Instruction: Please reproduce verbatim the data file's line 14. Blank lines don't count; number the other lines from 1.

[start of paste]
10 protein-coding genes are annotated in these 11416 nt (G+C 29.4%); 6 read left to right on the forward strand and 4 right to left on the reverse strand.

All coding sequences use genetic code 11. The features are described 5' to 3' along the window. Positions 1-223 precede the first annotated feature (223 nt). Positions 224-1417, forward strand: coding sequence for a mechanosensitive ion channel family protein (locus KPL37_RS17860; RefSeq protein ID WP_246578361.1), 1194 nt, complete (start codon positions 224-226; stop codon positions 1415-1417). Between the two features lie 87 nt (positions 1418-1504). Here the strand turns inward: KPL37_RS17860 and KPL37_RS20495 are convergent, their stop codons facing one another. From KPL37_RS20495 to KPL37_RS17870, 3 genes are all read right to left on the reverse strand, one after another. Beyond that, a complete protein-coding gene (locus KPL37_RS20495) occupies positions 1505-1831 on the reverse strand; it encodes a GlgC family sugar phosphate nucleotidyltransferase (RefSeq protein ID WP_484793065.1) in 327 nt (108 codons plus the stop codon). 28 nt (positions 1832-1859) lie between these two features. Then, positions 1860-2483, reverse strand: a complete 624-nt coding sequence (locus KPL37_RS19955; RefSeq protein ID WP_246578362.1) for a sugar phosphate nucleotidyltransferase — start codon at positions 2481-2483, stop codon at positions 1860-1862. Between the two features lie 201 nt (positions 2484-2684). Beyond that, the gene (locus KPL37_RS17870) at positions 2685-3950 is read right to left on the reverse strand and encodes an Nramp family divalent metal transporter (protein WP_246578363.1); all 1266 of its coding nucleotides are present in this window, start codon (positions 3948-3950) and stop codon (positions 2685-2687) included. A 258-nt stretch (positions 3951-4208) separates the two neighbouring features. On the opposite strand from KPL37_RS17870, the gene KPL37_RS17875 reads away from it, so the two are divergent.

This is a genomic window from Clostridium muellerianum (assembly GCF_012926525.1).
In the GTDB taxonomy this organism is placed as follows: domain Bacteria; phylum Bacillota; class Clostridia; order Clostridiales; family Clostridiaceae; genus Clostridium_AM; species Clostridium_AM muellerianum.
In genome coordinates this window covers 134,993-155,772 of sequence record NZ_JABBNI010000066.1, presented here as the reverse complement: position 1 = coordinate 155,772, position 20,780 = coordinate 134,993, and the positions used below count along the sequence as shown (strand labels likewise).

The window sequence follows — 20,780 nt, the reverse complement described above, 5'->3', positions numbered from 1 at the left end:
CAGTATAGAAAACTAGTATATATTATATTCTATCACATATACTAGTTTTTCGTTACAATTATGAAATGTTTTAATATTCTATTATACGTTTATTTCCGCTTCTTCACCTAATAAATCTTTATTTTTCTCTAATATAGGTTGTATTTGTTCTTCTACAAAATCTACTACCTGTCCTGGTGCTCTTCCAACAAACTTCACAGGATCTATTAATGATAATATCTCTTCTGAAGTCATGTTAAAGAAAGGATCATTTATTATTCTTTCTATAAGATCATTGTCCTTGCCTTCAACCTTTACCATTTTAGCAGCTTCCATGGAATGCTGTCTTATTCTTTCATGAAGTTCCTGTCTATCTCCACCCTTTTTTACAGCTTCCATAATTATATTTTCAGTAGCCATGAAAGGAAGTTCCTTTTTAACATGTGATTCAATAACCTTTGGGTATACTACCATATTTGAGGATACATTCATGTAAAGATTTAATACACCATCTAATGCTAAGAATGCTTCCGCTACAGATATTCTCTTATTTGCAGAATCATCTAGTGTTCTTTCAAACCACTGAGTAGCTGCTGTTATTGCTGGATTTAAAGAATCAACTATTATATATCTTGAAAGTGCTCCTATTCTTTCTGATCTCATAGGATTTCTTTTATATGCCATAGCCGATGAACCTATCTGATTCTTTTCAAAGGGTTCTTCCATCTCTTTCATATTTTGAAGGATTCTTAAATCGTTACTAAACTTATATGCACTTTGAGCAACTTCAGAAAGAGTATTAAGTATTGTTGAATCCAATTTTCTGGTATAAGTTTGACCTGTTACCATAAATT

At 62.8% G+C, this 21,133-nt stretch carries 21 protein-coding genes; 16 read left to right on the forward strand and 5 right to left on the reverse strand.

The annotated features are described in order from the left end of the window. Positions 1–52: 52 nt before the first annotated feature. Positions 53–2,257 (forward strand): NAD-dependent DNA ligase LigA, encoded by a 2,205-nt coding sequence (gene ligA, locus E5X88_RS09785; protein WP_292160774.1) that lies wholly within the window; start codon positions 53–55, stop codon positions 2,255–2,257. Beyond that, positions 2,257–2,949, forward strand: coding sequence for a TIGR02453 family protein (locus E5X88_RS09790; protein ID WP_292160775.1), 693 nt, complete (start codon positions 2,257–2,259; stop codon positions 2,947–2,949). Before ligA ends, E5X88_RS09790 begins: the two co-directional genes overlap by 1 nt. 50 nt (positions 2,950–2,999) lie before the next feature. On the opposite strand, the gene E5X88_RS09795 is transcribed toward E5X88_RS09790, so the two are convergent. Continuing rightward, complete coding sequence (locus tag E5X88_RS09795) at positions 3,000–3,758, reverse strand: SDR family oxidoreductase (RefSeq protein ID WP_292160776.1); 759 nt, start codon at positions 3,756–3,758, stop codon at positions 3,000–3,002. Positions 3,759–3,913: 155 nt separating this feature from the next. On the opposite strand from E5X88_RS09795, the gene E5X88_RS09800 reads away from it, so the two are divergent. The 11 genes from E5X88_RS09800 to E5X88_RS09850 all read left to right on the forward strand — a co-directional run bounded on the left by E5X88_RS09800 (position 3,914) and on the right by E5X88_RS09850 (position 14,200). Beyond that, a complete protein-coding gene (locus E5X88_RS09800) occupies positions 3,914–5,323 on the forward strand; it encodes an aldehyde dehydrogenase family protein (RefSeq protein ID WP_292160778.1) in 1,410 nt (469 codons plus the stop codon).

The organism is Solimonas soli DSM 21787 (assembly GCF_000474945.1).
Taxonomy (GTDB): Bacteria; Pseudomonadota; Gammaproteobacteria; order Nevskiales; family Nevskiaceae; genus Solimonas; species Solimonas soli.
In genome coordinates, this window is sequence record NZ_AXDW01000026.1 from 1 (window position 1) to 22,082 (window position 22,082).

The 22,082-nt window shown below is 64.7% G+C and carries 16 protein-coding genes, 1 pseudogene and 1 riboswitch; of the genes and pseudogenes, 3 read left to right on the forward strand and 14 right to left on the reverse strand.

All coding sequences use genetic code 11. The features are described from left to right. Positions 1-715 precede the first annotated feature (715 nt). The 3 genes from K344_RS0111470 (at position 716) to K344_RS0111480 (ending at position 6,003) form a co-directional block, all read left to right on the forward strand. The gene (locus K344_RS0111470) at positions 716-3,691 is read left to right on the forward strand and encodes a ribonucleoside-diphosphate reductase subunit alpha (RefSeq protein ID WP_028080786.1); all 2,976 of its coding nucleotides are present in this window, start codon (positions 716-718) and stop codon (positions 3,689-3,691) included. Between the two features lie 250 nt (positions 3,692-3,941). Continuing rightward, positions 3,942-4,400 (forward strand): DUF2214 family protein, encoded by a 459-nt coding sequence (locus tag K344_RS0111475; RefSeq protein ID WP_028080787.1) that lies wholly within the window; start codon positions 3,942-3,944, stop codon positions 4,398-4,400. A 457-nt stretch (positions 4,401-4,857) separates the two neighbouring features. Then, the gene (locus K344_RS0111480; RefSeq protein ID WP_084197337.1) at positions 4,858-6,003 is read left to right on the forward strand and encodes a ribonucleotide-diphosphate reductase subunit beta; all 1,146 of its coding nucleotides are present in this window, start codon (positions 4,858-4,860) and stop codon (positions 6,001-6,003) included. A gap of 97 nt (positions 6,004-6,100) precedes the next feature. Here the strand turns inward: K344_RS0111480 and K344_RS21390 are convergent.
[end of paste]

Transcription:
All coding sequences use genetic code 11. The features are described from left to right. Positions 1-715 precede the first annotated feature (715 nt). The 3 genes from K344_RS0111470 (at position 716) to K344_RS0111480 (ending at position 6,003) form a co-directional block, all read left to right on the forward strand. The gene (locus K344_RS0111470) at positions 716-3,691 is read left to right on the forward strand and encodes a ribonucleoside-diphosphate reductase subunit alpha (RefSeq protein ID WP_028080786.1); all 2,976 of its coding nucleotides are present in this window, start codon (positions 716-718) and stop codon (positions 3,689-3,691) included. Between the two features lie 250 nt (positions 3,692-3,941). Continuing rightward, positions 3,942-4,400 (forward strand): DUF2214 family protein, encoded by a 459-nt coding sequence (locus tag K344_RS0111475; RefSeq protein ID WP_028080787.1) that lies wholly within the window; start codon positions 3,942-3,944, stop codon positions 4,398-4,400. A 457-nt stretch (positions 4,401-4,857) separates the two neighbouring features. Then, the gene (locus K344_RS0111480; RefSeq protein ID WP_084197337.1) at positions 4,858-6,003 is read left to right on the forward strand and encodes a ribonucleotide-diphosphate reductase subunit beta; all 1,146 of its coding nucleotides are present in this window, start codon (positions 4,858-4,860) and stop codon (positions 6,001-6,003) included. A gap of 97 nt (positions 6,004-6,100) precedes the next feature. Here the strand turns inward: K344_RS0111480 and K344_RS21390 are convergent.